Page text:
The relaxation properties of viscous liquids close to their glass transition (GT) have been widely characterised by the statistical tool of time correlation functions. However, the strong influence of ubiquitous non-linearities calls for new, alternative tools of analysis. In this respect, information theory-based observables and, more specifically, mutual information (MI) are gaining increasing interest. Here, we report on novel, deeper insight provided by MI-based analysis of molecular dynamics simulations of molecular and macromolecular glass-formers on two distinct aspects of transport and relaxation close to GT, namely dynamical heterogeneity (DH) and secondary Johari–Goldstein (JG) relaxation processes. In a model molecular liquid with significant DH, MI reveals two populations of particles organised in clusters having either filamentous or compact globular structures that exhibit different mobility and relaxation properties. In a model polymer melt, MI provides clearer evidence of JG secondary relaxation and sharper insight into its DH. It is found that both DH and MI between the orientation and the displacement of the bonds reach (local) maxima at the time scales of the primary and JG secondary relaxation. This suggests that, in (macro)molecular systems, the mechanistic explanation of both DH and relaxation must involve rotation/translation coupling.

Mutual information in molecular and macromolecular systems

Tripodo A.;Puosi F.;Leporini D.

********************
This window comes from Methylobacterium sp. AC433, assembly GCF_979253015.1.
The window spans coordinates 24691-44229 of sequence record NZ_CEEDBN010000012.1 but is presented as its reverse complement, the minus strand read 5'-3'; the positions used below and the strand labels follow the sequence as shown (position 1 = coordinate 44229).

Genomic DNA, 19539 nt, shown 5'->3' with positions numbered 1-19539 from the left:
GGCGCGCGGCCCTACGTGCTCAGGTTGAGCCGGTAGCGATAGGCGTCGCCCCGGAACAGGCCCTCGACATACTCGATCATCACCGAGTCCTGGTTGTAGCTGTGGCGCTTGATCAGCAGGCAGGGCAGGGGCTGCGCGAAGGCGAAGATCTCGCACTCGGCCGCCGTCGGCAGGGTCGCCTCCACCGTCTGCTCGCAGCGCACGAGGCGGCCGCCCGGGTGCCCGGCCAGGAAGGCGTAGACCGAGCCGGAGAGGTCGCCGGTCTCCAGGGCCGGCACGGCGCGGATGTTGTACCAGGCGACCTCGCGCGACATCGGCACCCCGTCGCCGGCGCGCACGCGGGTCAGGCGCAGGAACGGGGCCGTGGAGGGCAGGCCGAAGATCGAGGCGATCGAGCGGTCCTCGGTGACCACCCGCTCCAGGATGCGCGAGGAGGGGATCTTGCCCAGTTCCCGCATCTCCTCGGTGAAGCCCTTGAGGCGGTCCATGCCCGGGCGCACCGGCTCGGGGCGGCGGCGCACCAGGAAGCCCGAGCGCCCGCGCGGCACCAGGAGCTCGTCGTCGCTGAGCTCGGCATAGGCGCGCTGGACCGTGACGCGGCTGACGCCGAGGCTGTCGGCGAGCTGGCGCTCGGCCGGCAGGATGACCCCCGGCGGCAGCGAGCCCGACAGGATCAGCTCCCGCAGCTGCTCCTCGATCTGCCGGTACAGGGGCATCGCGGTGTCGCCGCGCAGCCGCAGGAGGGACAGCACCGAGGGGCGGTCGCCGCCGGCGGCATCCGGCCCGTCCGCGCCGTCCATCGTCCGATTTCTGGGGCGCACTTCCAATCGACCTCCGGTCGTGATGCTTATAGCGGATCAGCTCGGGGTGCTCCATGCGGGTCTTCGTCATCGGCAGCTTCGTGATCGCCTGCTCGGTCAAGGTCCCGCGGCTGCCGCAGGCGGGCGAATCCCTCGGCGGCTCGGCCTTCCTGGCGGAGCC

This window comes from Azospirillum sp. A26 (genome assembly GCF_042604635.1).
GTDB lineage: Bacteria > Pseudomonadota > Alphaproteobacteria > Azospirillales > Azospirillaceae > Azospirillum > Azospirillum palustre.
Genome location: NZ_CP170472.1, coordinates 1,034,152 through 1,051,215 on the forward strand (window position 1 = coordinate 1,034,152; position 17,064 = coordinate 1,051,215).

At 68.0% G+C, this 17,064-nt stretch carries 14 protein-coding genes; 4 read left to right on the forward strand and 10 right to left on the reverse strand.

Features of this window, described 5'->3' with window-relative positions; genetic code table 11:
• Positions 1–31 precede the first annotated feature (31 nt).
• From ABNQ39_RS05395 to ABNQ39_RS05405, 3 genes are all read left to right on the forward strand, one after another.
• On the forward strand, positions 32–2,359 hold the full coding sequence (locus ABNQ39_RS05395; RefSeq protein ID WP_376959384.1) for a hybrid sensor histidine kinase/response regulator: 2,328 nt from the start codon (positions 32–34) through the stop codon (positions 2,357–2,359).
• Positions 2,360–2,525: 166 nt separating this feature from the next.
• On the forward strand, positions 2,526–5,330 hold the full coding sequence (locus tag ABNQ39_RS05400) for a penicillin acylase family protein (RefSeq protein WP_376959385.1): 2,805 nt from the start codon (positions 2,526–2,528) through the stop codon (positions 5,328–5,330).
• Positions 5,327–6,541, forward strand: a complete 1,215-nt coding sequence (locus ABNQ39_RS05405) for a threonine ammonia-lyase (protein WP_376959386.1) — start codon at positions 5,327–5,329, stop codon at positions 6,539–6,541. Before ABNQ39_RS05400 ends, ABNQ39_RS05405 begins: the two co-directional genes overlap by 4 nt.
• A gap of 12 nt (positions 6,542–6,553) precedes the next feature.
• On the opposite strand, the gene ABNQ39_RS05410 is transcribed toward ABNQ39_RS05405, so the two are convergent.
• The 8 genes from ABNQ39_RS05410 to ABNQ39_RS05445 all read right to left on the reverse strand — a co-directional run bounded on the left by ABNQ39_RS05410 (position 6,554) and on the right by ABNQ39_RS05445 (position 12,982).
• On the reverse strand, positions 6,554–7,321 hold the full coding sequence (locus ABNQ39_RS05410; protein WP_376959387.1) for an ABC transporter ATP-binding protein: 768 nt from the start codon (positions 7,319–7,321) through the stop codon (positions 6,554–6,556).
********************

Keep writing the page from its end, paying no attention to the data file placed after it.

2021-01-01

Abstract

The relaxation properties of viscous liquids close to their glass transition (GT) have been widely characterised by the statistical tool of time correlation functions. However, the strong influence of ubiquitous non-linearities calls for new, alternative tools of analysis. In this respect, information theory-based observables and, more specifically, mutual information (MI) are gaining increasing interest. Here, we report on novel, deeper insight provided by MI-based analysis of molecular dynamics simulations of molecular and macromolecular glass-formers on two distinct aspects of transport and relaxation close to GT, namely dynamical heterogeneity (DH) and secondary Johari–Goldstein (JG) relaxation processes. In a model molecular liquid with significant DH, MI reveals two populations of particles organised in clusters having either filamentous or compact globular structures that exhibit different mobility and relaxation properties. In a model polymer melt, MI provides clearer evidence of JG secondary relaxation and sharper insight into its DH. It is found that both DH and MI between the orientation and the displacement of the bonds reach (local) maxima at the time scales of the primary and JG secondary relaxation. This suggests that, in (macro)molecular systems, the mechanistic explanation of both DH and relaxation must involve rotation/translation coupling.
2021
Tripodo, A.; Puosi, F.; Malvaldi, M.; Leporini, D.
File in questo prodotto:
Non ci sono file associati a questo prodotto.

I documenti in IRIS sono protetti da copyright e tutti i diritti sono riservati, salvo diversa indicazione.

Utilizza questo identificativo per citare o creare un link a questo documento: https://hdl.handle.net/11568/1117633
 Attenzione

Attenzione! I dati visualizzati non sono stati sottoposti a validazione da parte dell'ateneo

Citazioni
  • ???jsp.display-item.citation.pmc??? ND
  • Scopus 1
  • ???jsp.display-item.citation.isi??? 0
social impact